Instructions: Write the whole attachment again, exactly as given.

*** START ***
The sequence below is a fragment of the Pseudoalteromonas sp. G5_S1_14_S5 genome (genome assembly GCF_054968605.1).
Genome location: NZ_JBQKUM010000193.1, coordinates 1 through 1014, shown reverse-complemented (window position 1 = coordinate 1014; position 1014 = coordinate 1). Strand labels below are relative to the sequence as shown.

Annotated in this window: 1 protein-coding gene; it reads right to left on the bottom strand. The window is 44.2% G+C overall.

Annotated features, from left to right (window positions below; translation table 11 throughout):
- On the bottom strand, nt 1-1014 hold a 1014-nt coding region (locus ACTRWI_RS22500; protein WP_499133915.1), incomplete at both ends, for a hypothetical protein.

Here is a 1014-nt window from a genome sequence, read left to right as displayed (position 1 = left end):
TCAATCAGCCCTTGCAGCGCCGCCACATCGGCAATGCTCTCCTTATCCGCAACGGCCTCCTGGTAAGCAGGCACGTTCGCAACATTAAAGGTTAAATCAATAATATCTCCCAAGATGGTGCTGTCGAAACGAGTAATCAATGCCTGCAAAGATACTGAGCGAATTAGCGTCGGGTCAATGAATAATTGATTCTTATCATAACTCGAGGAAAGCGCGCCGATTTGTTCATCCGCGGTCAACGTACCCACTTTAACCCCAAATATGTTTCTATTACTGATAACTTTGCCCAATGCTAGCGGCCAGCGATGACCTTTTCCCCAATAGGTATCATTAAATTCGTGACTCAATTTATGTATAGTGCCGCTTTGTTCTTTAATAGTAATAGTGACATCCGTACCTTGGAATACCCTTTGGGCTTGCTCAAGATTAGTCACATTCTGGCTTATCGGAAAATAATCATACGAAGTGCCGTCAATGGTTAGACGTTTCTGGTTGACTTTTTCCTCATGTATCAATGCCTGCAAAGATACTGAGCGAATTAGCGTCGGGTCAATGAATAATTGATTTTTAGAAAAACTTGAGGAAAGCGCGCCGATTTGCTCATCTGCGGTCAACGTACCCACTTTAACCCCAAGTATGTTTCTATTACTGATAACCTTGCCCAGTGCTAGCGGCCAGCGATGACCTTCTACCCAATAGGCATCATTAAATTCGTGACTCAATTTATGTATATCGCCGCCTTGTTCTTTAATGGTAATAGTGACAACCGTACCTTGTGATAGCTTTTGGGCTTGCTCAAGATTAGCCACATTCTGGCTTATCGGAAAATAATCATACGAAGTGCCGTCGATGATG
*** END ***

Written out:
The sequence below is a fragment of the Pseudoalteromonas sp. G5_S1_14_S5 genome (genome assembly GCF_054968605.1).
Genome location: NZ_JBQKUM010000193.1, coordinates 1 through 1014, shown reverse-complemented (window position 1 = coordinate 1014; position 1014 = coordinate 1). Strand labels below are relative to the sequence as shown.

Annotated in this window: 1 protein-coding gene; it reads right to left on the bottom strand. The window is 44.2% G+C overall.

Annotated features, from left to right (window positions below; translation table 11 throughout):
- On the bottom strand, nt 1-1014 hold a 1014-nt coding region (locus ACTRWI_RS22500; protein WP_499133915.1), incomplete at both ends, for a hypothetical protein.

Here is a 1014-nt window from a genome sequence, read left to right as displayed (position 1 = left end):
TCAATCAGCCCTTGCAGCGCCGCCACATCGGCAATGCTCTCCTTATCCGCAACGGCCTCCTGGTAAGCAGGCACGTTCGCAACATTAAAGGTTAAATCAATAATATCTCCCAAGATGGTGCTGTCGAAACGAGTAATCAATGCCTGCAAAGATACTGAGCGAATTAGCGTCGGGTCAATGAATAATTGATTCTTATCATAACTCGAGGAAAGCGCGCCGATTTGTTCATCCGCGGTCAACGTACCCACTTTAACCCCAAATATGTTTCTATTACTGATAACTTTGCCCAATGCTAGCGGCCAGCGATGACCTTTTCCCCAATAGGTATCATTAAATTCGTGACTCAATTTATGTATAGTGCCGCTTTGTTCTTTAATAGTAATAGTGACATCCGTACCTTGGAATACCCTTTGGGCTTGCTCAAGATTAGTCACATTCTGGCTTATCGGAAAATAATCATACGAAGTGCCGTCAATGGTTAGACGTTTCTGGTTGACTTTTTCCTCATGTATCAATGCCTGCAAAGATACTGAGCGAATTAGCGTCGGGTCAATGAATAATTGATTTTTAGAAAAACTTGAGGAAAGCGCGCCGATTTGCTCATCTGCGGTCAACGTACCCACTTTAACCCCAAGTATGTTTCTATTACTGATAACCTTGCCCAGTGCTAGCGGCCAGCGATGACCTTCTACCCAATAGGCATCATTAAATTCGTGACTCAATTTATGTATATCGCCGCCTTGTTCTTTAATGGTAATAGTGACAACCGTACCTTGTGATAGCTTTTGGGCTTGCTCAAGATTAGCCACATTCTGGCTTATCGGAAAATAATCATACGAAGTGCCGTCGATGATG